On February 3, 2017, while being interviewed on Hardball with Chris Matthews, Counselor to the President Kellyanne Conway made reference to the “Bowling Green Massacre” as justification for Trump’s travel ban on seven nations. Conway said:
“I bet, there was very little coverage—I bet it’s brand new information to people that President Obama had a six-month ban on the Iraqi refugee program after two Iraqis came here to this country, were radicalized—and they were the masterminds behind the Bowling Green massacre. I mean, most people don’t know that because it didn’t get covered.” (Cited from the newly minted Wikipedia page for “Bowling Green Massacre.”)
For the last few days, Conway has been the object of extensive criticism and ridicule for manufacturing a fictional event as justification for Trump’s policy. On February 5th she hit back at those she deemed “haters” in an interview with Fox News:
“I should have said plot or I should have just called them terrorists. … I clarified immediately. I should have said terrorists and not massacre,” Conway said. “I’m sure it will live on for a week.”
“I misspoke one word. The corrections in the newspapers that are attacking me are three paragraphs long every day,” she added. (Cited Here.)
In her defense, Conway says she “misspoke one word.” So why don’t we give her a break? After all, it’s just one word!
Just One Word?
Just one word? And that’s meant as a defense? Does Conway realize that the sentences “Donald Trump is a psychopath” and “Donald Trump is not a psychopath” differ by just one word? The same is true of “Donald Trump is a leader” and “Donald Trump is a demagogue“. Just one word.
Apparently a bit more is at stake than merely counting the number of words: it also matters what those words are.
So what’s the difference between “plot” and “massacre”? A rather large one, I would think. Indeed, I submit that it’s on the parallel with the difference between “leader” and “demagogue”.
Conway says she should have used the word “plot” or maybe the word “terrorists”. Right, any other suggestions, Kellyanne? Wouldn’t it be nice if we all could rethink and wordsmith our words three days later? But reality doesn’t work like that. Bottom line: Conway is offering this defense a couple days after her initial foray into bald disinformation propagation. In short: it’s a little late.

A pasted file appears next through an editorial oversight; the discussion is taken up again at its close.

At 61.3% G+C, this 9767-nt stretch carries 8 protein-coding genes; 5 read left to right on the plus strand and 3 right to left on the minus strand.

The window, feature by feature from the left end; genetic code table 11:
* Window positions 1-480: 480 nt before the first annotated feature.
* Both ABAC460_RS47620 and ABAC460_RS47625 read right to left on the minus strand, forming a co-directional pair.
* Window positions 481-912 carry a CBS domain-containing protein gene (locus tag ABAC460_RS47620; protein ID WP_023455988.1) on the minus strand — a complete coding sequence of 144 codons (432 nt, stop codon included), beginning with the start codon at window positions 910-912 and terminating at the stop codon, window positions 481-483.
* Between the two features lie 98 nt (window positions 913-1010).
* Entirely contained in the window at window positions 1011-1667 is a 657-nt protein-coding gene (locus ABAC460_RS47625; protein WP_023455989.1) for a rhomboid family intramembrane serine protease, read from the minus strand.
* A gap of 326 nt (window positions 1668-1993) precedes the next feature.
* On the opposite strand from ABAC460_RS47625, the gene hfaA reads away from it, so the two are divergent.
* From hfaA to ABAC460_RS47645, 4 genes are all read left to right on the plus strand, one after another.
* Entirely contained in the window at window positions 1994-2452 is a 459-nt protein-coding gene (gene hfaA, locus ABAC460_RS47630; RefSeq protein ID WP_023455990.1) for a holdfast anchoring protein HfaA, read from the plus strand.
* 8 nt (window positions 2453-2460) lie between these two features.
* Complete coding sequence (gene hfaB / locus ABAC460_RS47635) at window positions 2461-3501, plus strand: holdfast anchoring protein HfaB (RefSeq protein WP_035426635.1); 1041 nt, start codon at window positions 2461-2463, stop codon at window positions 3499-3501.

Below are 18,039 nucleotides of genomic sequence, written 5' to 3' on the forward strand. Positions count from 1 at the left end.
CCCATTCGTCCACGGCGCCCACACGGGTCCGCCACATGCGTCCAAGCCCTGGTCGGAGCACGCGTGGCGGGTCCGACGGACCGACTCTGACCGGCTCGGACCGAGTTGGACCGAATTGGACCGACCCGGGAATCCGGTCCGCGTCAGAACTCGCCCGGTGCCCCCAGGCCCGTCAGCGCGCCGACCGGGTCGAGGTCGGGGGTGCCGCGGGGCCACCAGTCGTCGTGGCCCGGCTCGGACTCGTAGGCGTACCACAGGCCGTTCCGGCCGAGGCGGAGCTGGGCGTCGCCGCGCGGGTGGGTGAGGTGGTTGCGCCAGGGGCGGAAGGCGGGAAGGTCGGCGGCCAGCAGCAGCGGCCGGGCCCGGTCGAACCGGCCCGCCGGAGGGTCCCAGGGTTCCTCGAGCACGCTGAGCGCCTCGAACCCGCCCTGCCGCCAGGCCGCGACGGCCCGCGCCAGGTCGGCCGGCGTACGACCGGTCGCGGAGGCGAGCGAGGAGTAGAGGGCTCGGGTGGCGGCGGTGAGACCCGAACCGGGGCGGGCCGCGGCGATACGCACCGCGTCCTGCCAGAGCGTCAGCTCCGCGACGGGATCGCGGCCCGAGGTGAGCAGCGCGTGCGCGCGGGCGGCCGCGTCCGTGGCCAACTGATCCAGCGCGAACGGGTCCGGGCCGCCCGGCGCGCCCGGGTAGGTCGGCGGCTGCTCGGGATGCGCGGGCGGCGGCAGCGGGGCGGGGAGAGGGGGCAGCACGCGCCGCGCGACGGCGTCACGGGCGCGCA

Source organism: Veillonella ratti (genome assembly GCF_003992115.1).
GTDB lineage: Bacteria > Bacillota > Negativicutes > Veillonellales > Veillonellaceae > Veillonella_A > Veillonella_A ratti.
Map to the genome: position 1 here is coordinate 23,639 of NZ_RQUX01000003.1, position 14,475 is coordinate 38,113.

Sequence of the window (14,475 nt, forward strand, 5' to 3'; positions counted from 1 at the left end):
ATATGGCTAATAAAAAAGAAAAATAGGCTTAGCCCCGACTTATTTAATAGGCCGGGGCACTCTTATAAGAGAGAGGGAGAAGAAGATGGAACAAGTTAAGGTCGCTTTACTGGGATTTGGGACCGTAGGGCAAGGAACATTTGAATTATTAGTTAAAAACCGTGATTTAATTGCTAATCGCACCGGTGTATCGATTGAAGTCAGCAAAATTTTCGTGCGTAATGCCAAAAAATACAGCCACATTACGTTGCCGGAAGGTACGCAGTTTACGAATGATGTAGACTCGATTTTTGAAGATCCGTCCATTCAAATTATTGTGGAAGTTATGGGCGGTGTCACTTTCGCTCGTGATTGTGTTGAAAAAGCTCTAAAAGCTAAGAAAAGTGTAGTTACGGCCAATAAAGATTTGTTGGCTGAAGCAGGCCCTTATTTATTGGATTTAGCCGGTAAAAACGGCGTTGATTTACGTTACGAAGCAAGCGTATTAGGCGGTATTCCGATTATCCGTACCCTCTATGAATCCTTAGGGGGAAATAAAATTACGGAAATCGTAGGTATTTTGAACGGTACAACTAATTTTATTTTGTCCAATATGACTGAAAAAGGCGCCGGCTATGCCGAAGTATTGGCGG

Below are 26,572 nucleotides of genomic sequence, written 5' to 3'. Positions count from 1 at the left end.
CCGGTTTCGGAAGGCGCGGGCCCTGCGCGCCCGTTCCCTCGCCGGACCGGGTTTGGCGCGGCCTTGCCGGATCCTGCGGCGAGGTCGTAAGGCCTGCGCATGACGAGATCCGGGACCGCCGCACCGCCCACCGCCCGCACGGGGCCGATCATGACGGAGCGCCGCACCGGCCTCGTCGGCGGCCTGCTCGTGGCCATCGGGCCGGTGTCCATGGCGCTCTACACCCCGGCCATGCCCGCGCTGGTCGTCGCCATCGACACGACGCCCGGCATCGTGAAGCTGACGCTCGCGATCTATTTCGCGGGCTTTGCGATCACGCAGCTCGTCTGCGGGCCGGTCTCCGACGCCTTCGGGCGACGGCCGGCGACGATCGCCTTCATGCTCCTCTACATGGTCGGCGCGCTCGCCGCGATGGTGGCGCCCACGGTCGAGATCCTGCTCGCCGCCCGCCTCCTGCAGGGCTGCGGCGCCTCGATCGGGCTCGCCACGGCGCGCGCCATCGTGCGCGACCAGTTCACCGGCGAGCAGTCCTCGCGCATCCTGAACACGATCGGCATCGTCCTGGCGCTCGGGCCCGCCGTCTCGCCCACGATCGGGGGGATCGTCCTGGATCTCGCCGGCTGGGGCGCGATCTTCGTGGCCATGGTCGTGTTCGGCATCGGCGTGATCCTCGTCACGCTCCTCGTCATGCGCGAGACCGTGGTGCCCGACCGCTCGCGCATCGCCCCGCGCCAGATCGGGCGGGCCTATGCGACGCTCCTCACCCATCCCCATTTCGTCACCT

It’s also bad, very bad.
Let’s set aside our concerns over the one word issue for a moment and see what happens when we try swapping the two substitution words that Conway proposes. Let’s begin by swapping in her first proposal, the word “plot”:
“They were the masterminds behind the Bowling Green plot.”
Sorry Kellyanne, but that’s more than a bit awkward. The problem is that folks aren’t granted the designation of “masterminding” a plot that fails as the “Bowling Green” plot did. Indeed, the definition for “mastermind” (verb) includes a reference to success. Here’s the dictionary definition for “mastermind”: “
What about Conway’s second proposal? Here it is:
“They were the masterminds behind the Bowling Green terrorists.”
Oh dear, this is even worse. This formulation retains the problem of failure that plagues the first substitution. In addition, it compounds problems with a truly perplexing word salad. On this reading, the would-be terrorists were the masterminds (of a failed plot) that was behind the Bowling Green terrorists (i.e. themselves). How does this even make sense? (Pauses to pull hair out in frustration.)
Answer: It doesn’t. This is nonsense and disinformation of the worst sort.
We all know that political media relations is an endless source of lies, obfuscation, and outright bullshit (of the sort decried by philosopher Harry Frankfurt). What is so disturbing in this case is that it is part of a bald campaign of misinformation which is intended to prop up a demagogue-in-training.
Conway is right about one thing: I’m a hater. I hate disinformation like this which is spewed into the public square to obscure truth and thereby defend the ill-formed policies of a dangerous demagogue under the cover of confusion.